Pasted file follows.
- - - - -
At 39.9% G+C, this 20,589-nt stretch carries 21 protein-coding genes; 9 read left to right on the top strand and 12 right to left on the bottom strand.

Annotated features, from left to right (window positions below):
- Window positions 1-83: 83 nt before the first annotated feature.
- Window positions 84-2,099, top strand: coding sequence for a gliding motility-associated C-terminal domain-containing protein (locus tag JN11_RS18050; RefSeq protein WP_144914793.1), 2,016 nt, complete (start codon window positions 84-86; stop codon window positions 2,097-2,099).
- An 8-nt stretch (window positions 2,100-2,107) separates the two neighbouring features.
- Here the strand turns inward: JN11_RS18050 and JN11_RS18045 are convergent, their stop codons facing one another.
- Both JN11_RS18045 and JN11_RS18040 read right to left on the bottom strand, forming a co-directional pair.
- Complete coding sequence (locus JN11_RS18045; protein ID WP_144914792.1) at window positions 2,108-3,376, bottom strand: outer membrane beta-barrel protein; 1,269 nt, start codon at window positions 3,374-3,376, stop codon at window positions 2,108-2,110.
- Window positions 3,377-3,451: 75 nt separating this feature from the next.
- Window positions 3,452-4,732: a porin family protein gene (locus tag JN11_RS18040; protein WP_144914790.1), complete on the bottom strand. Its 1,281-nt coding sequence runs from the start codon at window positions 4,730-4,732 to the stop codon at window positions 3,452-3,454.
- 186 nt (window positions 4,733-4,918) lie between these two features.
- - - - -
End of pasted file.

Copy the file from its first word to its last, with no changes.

At 39.9% G+C, this 20,589-nt stretch carries 21 protein-coding genes; 9 read left to right on the top strand and 12 right to left on the bottom strand.

Annotated features, from left to right (window positions below):
- Window positions 1-83: 83 nt before the first annotated feature.
- Window positions 84-2,099, top strand: coding sequence for a gliding motility-associated C-terminal domain-containing protein (locus tag JN11_RS18050; RefSeq protein WP_144914793.1), 2,016 nt, complete (start codon window positions 84-86; stop codon window positions 2,097-2,099).
- An 8-nt stretch (window positions 2,100-2,107) separates the two neighbouring features.
- Here the strand turns inward: JN11_RS18050 and JN11_RS18045 are convergent, their stop codons facing one another.
- Both JN11_RS18045 and JN11_RS18040 read right to left on the bottom strand, forming a co-directional pair.
- Complete coding sequence (locus JN11_RS18045; protein ID WP_144914792.1) at window positions 2,108-3,376, bottom strand: outer membrane beta-barrel protein; 1,269 nt, start codon at window positions 3,374-3,376, stop codon at window positions 2,108-2,110.
- Window positions 3,377-3,451: 75 nt separating this feature from the next.
- Window positions 3,452-4,732: a porin family protein gene (locus tag JN11_RS18040; protein WP_144914790.1), complete on the bottom strand. Its 1,281-nt coding sequence runs from the start codon at window positions 4,730-4,732 to the stop codon at window positions 3,452-3,454.
- 186 nt (window positions 4,733-4,918) lie between these two features.